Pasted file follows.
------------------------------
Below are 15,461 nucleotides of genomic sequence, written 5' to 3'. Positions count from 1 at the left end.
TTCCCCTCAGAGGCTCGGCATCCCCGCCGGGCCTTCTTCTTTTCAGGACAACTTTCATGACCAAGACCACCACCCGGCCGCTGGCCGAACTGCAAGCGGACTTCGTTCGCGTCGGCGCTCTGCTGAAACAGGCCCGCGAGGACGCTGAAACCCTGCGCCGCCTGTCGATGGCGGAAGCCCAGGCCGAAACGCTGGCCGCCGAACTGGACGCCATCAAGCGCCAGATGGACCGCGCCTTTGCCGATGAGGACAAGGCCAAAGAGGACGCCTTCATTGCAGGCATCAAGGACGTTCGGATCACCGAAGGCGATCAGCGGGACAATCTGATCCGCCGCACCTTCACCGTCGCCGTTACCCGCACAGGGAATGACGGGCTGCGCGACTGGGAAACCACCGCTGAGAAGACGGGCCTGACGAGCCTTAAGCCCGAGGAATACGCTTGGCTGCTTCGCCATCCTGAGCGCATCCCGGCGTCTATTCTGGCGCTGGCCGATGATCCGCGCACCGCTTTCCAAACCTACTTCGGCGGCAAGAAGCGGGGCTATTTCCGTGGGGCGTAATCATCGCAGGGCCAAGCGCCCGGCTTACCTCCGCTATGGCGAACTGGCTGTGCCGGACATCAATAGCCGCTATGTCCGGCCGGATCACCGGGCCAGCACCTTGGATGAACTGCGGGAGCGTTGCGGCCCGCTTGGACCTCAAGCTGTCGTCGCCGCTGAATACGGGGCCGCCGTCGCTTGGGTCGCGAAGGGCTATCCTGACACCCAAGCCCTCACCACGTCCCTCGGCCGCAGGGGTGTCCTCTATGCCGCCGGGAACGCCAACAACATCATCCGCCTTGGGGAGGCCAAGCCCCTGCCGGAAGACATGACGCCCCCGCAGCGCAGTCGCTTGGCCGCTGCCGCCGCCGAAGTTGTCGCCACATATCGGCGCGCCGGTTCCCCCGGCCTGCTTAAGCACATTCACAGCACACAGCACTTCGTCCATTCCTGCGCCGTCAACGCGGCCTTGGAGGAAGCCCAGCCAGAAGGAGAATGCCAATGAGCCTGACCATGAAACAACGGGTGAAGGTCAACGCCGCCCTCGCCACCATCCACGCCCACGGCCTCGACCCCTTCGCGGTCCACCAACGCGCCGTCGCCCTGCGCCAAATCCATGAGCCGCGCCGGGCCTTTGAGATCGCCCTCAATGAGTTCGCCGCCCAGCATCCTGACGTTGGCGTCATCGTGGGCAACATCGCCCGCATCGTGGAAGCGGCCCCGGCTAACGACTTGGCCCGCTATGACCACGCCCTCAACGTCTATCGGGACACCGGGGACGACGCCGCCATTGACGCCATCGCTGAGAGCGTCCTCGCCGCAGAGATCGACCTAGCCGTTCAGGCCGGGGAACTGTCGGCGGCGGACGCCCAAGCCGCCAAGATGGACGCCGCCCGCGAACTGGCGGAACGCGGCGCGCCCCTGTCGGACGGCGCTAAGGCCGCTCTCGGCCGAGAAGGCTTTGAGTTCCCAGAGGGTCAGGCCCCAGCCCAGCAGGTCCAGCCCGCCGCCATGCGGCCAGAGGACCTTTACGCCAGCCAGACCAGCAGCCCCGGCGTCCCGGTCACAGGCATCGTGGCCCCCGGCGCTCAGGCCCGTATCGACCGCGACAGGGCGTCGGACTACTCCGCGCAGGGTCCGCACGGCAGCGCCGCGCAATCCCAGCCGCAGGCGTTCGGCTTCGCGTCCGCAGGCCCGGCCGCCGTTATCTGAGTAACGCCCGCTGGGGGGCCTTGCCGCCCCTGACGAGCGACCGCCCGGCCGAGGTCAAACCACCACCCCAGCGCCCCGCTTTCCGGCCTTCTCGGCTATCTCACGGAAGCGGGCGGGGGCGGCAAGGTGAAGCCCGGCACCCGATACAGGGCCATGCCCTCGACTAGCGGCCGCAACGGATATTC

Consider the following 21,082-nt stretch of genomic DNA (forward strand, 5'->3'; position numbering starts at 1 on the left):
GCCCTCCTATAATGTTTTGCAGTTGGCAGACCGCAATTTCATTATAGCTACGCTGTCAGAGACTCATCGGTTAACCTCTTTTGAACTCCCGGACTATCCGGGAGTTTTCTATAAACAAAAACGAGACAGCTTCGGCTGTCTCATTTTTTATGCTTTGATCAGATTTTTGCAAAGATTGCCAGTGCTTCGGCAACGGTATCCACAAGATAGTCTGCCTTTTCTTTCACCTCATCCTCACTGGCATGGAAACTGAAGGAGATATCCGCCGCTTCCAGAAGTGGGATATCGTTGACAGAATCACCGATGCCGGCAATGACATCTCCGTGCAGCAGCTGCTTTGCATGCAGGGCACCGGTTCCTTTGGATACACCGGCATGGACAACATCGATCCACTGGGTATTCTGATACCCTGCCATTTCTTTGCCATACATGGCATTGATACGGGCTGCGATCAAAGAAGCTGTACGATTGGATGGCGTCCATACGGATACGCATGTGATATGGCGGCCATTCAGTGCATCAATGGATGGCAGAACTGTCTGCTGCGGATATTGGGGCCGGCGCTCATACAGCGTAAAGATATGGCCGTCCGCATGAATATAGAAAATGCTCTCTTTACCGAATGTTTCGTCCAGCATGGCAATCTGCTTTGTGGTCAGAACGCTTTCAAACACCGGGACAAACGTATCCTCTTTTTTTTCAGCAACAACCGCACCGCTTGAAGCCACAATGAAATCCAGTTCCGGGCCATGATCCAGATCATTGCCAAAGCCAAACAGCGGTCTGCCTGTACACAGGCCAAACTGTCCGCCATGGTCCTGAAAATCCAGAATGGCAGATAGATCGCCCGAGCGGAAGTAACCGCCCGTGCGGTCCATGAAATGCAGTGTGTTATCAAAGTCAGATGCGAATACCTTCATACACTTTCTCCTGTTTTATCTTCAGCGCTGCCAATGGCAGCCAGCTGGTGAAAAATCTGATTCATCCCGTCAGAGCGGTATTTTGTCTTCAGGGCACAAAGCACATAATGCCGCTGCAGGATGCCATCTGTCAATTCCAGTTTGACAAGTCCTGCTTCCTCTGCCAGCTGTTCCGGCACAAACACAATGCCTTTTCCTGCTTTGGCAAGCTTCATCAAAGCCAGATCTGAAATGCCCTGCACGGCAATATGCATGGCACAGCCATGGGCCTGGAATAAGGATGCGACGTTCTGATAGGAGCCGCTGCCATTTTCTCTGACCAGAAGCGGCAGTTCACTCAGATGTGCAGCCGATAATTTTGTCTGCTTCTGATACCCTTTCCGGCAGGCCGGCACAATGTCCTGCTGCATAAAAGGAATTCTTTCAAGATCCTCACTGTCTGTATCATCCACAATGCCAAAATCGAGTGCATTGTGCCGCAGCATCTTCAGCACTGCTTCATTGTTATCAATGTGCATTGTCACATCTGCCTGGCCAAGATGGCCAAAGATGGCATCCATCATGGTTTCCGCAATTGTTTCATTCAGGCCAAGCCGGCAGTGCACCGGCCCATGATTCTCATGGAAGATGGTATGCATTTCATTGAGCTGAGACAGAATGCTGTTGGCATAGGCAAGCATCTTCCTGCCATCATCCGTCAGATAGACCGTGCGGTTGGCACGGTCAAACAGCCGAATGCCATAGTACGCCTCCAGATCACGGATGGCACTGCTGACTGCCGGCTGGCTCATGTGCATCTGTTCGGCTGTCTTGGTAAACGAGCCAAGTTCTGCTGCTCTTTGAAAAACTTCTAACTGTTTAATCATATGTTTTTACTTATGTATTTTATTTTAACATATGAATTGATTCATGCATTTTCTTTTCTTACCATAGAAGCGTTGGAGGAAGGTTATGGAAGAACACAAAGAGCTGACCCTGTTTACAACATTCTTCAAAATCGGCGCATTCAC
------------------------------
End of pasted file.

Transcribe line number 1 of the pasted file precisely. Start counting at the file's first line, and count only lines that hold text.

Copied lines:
Below are 15,461 nucleotides of genomic sequence, written 5' to 3'. Positions count from 1 at the left end.